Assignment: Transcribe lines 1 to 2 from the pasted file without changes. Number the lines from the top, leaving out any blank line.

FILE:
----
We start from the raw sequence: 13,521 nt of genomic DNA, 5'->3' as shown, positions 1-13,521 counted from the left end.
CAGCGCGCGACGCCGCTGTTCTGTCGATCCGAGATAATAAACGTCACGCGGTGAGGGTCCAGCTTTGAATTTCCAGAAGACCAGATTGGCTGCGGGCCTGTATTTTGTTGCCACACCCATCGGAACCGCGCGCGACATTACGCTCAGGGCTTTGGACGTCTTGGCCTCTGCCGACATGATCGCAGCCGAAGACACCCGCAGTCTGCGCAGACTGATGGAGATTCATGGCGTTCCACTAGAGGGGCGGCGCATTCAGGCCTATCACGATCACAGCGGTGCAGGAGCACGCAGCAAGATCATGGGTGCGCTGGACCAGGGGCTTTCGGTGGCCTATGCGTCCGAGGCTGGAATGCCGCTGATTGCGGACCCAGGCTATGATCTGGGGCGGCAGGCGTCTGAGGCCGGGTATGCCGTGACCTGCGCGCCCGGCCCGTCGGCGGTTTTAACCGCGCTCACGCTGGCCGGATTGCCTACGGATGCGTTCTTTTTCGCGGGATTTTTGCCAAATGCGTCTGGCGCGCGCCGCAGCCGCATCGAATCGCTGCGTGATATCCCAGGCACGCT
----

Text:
We start from the raw sequence: 13,521 nt of genomic DNA, 5'->3' as shown, positions 1-13,521 counted from the left end.
CAGCGCGCGACGCCGCTGTTCTGTCGATCCGAGATAATAAACGTCACGCGGTGAGGGTCCAGCTTTGAATTTCCAGAAGACCAGATTGGCTGCGGGCCTGTATTTTGTTGCCACACCCATCGGAACCGCGCGCGACATTACGCTCAGGGCTTTGGACGTCTTGGCCTCTGCCGACATGATCGCAGCCGAAGACACCCGCAGTCTGCGCAGACTGATGGAGATTCATGGCGTTCCACTAGAGGGGCGGCGCATTCAGGCCTATCACGATCACAGCGGTGCAGGAGCACGCAGCAAGATCATGGGTGCGCTGGACCAGGGGCTTTCGGTGGCCTATGCGTCCGAGGCTGGAATGCCGCTGATTGCGGACCCAGGCTATGATCTGGGGCGGCAGGCGTCTGAGGCCGGGTATGCCGTGACCTGCGCGCCCGGCCCGTCGGCGGTTTTAACCGCGCTCACGCTGGCCGGATTGCCTACGGATGCGTTCTTTTTCGCGGGATTTTTGCCAAATGCGTCTGGCGCGCGCCGCAGCCGCATCGAATCGCTGCGTGATATCCCAGGCACGCT